4. My understanding of how this scripting works and what it can do is very limited, so please forgive me if the following seems like a stupid question to you:
    Would it be possible with this scripting engine to automatically activate the zooming lens effect when the mouse cursor enters a certain region of a window? (I’m thinking of this for zooming the snapping icons in inkscape).

    1. This is not yet possible but it is an interesting task, so I will try to design the API to make that possible.

  5. Is this going to be limited to javascript, or will it be a general API exposed through the various KDE bindings (python, ruby, mono, etc)?

    1. It’s limited to QtScript bindings. I don’t see a need for adding further language bindings.

      1. One reason is that not everyone knows javascript, and some people apparently prefer some languages over others.

        For instance, javascript is supposed to be the preferred language for scripted plasmoids. Nevertheless, according to a review a few months ago, more plasmoids were written in python (46%) than any other language (even C++), while javascript was much less popular (4% JS 6% QML). See here:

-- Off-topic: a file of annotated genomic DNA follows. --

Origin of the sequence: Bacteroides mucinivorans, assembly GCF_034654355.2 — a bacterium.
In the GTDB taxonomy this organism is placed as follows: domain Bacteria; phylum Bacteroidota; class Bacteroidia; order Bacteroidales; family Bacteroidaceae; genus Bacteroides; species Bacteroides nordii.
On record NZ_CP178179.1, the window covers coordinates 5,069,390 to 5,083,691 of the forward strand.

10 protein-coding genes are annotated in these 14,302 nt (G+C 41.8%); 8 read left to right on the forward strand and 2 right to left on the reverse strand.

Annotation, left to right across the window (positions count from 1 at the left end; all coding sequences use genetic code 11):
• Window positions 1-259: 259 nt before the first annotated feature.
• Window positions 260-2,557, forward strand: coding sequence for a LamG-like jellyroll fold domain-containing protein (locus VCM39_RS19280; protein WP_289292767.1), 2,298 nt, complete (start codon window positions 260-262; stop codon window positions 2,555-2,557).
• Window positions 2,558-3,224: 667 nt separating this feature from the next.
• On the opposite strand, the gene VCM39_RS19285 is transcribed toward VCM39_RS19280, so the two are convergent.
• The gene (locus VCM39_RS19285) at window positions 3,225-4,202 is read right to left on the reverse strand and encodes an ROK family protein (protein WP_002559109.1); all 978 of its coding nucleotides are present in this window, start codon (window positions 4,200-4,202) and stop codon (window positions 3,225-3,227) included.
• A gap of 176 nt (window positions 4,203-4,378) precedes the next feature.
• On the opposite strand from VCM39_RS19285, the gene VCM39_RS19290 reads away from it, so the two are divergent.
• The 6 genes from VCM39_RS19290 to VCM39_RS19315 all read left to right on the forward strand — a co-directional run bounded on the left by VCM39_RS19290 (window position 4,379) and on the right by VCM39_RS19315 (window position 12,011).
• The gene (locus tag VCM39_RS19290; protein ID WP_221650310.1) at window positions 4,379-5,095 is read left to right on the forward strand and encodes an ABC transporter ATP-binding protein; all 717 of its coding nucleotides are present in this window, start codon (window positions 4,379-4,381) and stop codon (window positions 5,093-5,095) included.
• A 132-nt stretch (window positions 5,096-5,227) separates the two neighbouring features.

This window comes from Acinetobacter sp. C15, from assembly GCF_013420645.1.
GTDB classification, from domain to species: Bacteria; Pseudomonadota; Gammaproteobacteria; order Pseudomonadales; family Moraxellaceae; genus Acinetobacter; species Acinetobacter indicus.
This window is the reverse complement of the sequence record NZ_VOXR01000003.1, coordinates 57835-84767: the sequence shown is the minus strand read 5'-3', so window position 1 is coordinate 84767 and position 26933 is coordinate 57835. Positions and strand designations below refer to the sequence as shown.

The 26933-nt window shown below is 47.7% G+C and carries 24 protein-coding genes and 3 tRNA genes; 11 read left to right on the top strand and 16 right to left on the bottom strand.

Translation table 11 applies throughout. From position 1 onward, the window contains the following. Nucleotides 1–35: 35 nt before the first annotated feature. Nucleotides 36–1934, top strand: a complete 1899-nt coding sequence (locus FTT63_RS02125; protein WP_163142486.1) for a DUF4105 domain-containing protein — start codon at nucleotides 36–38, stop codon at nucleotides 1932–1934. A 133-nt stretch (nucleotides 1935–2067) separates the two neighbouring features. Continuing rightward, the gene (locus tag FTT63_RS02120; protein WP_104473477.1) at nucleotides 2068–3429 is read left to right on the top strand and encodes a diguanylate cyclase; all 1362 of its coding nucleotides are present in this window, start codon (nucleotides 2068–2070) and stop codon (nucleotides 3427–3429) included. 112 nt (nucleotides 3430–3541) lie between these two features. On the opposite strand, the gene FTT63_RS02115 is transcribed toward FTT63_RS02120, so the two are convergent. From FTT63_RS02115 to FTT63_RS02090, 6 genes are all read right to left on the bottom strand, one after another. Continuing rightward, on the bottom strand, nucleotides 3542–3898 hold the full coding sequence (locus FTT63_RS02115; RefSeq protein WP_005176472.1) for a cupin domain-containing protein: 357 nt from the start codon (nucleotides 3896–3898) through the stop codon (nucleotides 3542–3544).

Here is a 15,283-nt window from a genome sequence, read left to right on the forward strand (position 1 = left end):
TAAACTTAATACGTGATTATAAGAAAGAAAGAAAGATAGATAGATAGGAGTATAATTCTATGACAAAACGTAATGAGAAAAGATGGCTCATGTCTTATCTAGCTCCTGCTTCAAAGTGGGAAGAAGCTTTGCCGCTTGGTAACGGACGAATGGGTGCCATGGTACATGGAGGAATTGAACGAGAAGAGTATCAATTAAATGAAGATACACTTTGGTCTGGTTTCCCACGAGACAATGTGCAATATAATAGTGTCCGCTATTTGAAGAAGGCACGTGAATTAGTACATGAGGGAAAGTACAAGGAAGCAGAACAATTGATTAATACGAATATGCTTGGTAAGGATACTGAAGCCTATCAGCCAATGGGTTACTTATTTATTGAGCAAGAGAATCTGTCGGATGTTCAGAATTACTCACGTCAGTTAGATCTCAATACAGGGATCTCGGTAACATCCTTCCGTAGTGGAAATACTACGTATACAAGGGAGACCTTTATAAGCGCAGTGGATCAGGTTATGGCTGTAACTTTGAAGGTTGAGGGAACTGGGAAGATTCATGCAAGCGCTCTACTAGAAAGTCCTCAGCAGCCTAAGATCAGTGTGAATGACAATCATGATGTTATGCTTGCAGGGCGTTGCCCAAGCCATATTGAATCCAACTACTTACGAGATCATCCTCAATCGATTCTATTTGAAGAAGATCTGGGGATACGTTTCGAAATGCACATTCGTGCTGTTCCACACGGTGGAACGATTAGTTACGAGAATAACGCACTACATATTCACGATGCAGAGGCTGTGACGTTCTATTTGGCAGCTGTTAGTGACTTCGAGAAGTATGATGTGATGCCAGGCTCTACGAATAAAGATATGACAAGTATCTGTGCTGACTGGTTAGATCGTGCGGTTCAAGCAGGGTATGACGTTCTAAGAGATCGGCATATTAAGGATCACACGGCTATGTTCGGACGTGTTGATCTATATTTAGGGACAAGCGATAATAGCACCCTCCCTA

Overall there seems to be a great deal of demand for support for other scripting languages amongst small-time KDE developers, even if javascript is the preferred language amongst more core developers.

        1. Let’s see how the bindings are used, after that we can decide whether it makes sense to add more language bindings. But it needs someone else to implement these as I don’t know further languages.